Insurance industry groups say giving California insurance regulators authority to deny rate increases deemed excessive is unnecessary and would compromise the quality of healthcare.
"Rate regulation is misguided," Nicole Evans, spokeswoman for the California Association of Health Plans, told the San Fernando Valley Business Journal. "It will limit access to healthcare services and increase costs by arbitrarily suppressing rates rather than addressing the root cause of rising healthcare costs."
Medical cost inflation is only a small factor in what is driving up costs; other factors include the amount of services people are using, costly changes in medical technology, and demographic changes, such as a growing aging population, Evans noted.
CAHP says passage of the bill, which would allow the commissioner to reject rate increases deemed excessive, would create costly new bureaucracies while other programs are being cut, and it would also hinder patients' access to medical care. "Doctors and hospitals will be even more pressed in their ability to treat patients," Evans said, adding that healthcare professionals rely on private insurers to fill government funding gaps for public insurance programs.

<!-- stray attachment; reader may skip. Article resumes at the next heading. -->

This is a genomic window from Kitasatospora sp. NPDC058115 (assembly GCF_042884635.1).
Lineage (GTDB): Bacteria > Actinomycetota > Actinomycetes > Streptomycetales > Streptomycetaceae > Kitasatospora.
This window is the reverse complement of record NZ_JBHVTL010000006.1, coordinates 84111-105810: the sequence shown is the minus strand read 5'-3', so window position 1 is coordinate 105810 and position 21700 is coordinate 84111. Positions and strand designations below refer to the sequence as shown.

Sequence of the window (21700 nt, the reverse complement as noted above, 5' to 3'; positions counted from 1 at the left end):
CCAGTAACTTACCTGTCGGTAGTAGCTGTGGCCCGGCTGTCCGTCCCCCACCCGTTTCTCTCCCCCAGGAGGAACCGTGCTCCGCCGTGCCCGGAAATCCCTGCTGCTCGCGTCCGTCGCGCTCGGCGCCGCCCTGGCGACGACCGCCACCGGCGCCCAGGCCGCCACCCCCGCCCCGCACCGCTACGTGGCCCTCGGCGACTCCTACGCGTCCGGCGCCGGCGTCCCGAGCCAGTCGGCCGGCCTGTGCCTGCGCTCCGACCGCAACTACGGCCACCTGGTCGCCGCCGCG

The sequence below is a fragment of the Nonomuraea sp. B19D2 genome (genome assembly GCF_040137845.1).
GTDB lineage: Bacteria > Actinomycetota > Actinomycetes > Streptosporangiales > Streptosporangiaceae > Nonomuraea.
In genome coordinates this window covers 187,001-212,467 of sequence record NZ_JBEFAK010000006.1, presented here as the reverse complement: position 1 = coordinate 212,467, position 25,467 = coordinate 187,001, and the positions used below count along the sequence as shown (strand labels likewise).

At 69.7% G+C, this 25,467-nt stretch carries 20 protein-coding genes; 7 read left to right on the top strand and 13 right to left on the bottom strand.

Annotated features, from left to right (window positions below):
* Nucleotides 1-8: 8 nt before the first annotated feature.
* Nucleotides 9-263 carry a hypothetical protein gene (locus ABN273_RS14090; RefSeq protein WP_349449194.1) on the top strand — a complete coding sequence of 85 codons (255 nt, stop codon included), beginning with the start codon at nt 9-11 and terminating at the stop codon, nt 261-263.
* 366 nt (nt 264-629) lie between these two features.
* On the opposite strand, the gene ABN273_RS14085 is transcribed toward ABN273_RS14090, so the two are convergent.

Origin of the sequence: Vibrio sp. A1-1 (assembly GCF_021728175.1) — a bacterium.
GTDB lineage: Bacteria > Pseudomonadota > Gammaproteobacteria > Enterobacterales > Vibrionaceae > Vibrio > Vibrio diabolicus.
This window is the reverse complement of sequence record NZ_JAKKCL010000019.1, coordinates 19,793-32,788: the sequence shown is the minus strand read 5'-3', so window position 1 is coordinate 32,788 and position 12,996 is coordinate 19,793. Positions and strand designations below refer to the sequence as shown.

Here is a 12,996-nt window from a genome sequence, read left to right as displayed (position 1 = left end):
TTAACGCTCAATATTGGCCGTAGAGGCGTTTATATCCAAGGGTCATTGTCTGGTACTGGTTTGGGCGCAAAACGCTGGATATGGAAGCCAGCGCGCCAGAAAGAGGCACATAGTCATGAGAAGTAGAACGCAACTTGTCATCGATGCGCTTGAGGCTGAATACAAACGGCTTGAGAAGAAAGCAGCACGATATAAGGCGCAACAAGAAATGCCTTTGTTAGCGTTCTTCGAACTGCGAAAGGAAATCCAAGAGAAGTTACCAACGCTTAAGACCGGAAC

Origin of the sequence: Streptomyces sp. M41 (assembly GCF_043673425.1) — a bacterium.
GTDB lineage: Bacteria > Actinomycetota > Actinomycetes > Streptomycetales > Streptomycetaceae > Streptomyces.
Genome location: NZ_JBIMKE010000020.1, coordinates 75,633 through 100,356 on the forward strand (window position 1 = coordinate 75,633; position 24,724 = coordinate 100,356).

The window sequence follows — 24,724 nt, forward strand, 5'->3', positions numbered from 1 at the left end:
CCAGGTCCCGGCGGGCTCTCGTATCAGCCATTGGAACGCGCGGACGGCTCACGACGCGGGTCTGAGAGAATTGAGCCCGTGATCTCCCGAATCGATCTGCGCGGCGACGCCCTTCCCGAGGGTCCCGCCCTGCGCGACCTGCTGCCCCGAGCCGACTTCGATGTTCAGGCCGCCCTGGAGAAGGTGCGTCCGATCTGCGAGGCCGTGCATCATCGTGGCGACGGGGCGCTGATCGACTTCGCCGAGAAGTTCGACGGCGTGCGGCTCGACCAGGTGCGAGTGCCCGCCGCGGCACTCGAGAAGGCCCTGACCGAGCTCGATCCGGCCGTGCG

However, California Insurance Commissioner Dave Jones thinks the regulation is necessary. "We've had increases annually here in California the last 10 years--at 10, 20, 30, 40, 50 percent--in the individual small group and the large market, and I think it's ultimately unsustainable," he said. The legislation "would allow me to look at the question of whether or not the rates are excessive from the standpoint of administrative costs and profitability," he said.
The bill is currently in the state Assembly's Appropriations Committee.
Meanwhile, the California Senate Insurance Committee has blocked a restitution bill that would have given explicit authority to the insurance commissioner to order restitution as part of an administrative enforcement action against an insurance company, reports the Insurance Journal.